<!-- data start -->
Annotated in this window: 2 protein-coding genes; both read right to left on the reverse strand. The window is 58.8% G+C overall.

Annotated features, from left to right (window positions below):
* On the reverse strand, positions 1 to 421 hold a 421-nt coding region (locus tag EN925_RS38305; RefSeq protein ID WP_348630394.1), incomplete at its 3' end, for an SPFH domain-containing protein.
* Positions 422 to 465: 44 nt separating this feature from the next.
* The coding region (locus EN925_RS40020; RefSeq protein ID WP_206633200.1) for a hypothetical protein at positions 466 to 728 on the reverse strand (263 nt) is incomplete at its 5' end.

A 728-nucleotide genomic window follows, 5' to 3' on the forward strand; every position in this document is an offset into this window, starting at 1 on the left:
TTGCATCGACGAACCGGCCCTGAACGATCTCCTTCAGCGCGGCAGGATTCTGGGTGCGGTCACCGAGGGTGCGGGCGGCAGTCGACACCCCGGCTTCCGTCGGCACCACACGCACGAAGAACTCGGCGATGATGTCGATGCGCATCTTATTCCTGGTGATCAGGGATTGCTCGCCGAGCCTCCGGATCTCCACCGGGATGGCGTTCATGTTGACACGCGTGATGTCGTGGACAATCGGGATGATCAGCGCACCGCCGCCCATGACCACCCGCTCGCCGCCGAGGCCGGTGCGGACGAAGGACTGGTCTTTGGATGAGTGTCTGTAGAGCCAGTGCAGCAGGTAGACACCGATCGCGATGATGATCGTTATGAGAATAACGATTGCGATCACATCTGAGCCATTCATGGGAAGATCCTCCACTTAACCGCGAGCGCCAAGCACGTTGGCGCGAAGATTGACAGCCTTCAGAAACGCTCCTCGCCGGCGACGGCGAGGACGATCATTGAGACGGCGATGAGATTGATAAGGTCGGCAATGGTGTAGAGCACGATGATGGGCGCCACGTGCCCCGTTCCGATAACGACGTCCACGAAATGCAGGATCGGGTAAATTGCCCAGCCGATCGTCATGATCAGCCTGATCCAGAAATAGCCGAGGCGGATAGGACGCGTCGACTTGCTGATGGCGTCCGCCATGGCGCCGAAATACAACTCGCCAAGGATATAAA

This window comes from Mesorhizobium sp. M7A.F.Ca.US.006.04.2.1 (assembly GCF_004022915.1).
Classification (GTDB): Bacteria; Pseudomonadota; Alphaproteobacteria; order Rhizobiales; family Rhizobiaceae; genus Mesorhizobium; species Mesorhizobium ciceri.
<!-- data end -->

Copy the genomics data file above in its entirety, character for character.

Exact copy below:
Annotated in this window: 2 protein-coding genes; both read right to left on the reverse strand. The window is 58.8% G+C overall.

Annotated features, from left to right (window positions below):
* On the reverse strand, positions 1 to 421 hold a 421-nt coding region (locus tag EN925_RS38305; RefSeq protein ID WP_348630394.1), incomplete at its 3' end, for an SPFH domain-containing protein.
* Positions 422 to 465: 44 nt separating this feature from the next.
* The coding region (locus EN925_RS40020; RefSeq protein ID WP_206633200.1) for a hypothetical protein at positions 466 to 728 on the reverse strand (263 nt) is incomplete at its 5' end.

A 728-nucleotide genomic window follows, 5' to 3' on the forward strand; every position in this document is an offset into this window, starting at 1 on the left:
TTGCATCGACGAACCGGCCCTGAACGATCTCCTTCAGCGCGGCAGGATTCTGGGTGCGGTCACCGAGGGTGCGGGCGGCAGTCGACACCCCGGCTTCCGTCGGCACCACACGCACGAAGAACTCGGCGATGATGTCGATGCGCATCTTATTCCTGGTGATCAGGGATTGCTCGCCGAGCCTCCGGATCTCCACCGGGATGGCGTTCATGTTGACACGCGTGATGTCGTGGACAATCGGGATGATCAGCGCACCGCCGCCCATGACCACCCGCTCGCCGCCGAGGCCGGTGCGGACGAAGGACTGGTCTTTGGATGAGTGTCTGTAGAGCCAGTGCAGCAGGTAGACACCGATCGCGATGATGATCGTTATGAGAATAACGATTGCGATCACATCTGAGCCATTCATGGGAAGATCCTCCACTTAACCGCGAGCGCCAAGCACGTTGGCGCGAAGATTGACAGCCTTCAGAAACGCTCCTCGCCGGCGACGGCGAGGACGATCATTGAGACGGCGATGAGATTGATAAGGTCGGCAATGGTGTAGAGCACGATGATGGGCGCCACGTGCCCCGTTCCGATAACGACGTCCACGAAATGCAGGATCGGGTAAATTGCCCAGCCGATCGTCATGATCAGCCTGATCCAGAAATAGCCGAGGCGGATAGGACGCGTCGACTTGCTGATGGCGTCCGCCATGGCGCCGAAATACAACTCGCCAAGGATATAAA

This window comes from Mesorhizobium sp. M7A.F.Ca.US.006.04.2.1 (assembly GCF_004022915.1).
Classification (GTDB): Bacteria; Pseudomonadota; Alphaproteobacteria; order Rhizobiales; family Rhizobiaceae; genus Mesorhizobium; species Mesorhizobium ciceri.